Comment by Unseen on April 18, 2013 at 11:28am

@Belle Rose I wonder who here on this post has ever truly starved? (I may be wrong) and I don't mean going a day or two (or 10) without food. If any of you have starved for any length of time and you've still found starvation to be non-essential in the realm of "morality" in terms of problems we should strive to solve then I make an exception for you. Otherwise I think it to be something we do not truly understand. Witnessing starvation and starving yourself are very different things. If you were the one starving you may not feel so strongly that it is an immoral issue to wish it aleviated.

Given that, generally speaking, and absent a brutal dictatorship (e.g., China), people don't voluntarily stop having children—especially in poor countries where children are needed to help in the family's labor—if not starvation, then what will function to reduce the population other than war, pandemic, famine, or drought?

Unfortunately, the population needs to be reduced quickly and only disasters seem to fill the bill.

Comment by Unseen on April 18, 2013 at 11:34am

@Ed  I suppose it is all a matter of perspective. Those chit chatting on this forum probably have it fairly cozy with a frig full of food. The individual on the other side of the issue sees it as a matter of basic survival. To turn one's back on the starving masses requires a fairly coarse conscious. This planet can easily support the seven or eight billion humans currently occupying it's space. The key is unified global management of our resources, which presently does not exist. Capitalism will ensure that resources continue to be squandered with indifference to planetary impact.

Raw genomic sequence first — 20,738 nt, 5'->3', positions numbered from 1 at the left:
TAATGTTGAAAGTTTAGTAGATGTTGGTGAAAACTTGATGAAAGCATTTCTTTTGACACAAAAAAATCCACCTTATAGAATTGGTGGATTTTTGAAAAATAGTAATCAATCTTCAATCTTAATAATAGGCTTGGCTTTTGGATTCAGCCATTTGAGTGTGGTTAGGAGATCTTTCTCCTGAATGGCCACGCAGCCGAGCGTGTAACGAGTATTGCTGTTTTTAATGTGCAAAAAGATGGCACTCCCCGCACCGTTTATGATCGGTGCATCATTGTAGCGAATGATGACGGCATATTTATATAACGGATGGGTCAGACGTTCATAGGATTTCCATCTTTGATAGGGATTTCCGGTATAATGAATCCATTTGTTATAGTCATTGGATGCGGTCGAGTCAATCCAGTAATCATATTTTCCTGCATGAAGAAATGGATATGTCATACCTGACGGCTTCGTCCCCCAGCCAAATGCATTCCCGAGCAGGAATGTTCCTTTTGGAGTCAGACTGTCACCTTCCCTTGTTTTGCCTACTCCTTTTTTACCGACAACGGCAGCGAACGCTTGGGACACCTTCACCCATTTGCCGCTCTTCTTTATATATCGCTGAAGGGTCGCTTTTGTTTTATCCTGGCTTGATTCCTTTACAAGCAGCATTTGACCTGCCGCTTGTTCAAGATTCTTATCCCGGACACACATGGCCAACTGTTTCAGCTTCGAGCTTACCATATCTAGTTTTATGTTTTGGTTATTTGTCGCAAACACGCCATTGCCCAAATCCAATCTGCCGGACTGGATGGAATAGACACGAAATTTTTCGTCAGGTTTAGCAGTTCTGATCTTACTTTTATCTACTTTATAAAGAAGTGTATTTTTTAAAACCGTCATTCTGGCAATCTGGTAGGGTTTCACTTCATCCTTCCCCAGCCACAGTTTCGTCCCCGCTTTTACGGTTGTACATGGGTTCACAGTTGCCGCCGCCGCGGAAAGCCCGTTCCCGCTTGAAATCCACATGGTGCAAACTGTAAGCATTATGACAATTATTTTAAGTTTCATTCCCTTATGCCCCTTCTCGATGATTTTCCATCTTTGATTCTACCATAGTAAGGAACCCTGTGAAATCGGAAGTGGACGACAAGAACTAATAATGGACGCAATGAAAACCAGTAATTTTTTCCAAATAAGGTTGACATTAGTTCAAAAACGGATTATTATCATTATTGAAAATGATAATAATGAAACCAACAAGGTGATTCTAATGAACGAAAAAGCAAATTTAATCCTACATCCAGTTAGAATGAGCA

Feeding all the people on the planet more fairly the way you seem to feel desirable would actually be a complete and total disaster, for we need fewer people, not more. If we fed people currently dying of starvation, the population explosion would increase and all of the problems associated with that explosion would increase along with it. 

So, kindly explain what good would come of worldwide soup kitchens. I can see none. Maybe we should be like Christians and trust that God will provide. (hahahaha)

Comment by Unseen on April 18, 2013 at 11:39am

Maybe right now. But in another 100 years or 500 years? I wouldn't be so sure.

The means already exist to solve the problems of getting there and the radiation (as you said: living underground). Some of the unmet challenges involve dealing with the effects of low gravity over the long term, and making supremely reliable, self-sustained ecosystems that produce oxygen, water, and food, and recirculate waste and CO2. 

Then you have do it all on a scale that makes life worth living.

How many feel life is worth living if you can't live it under a blue sky, out in the open, wind in your hair, water lapping on a shore populated with with real fish and whales and with the ability to travel and see faraway lands? Not me.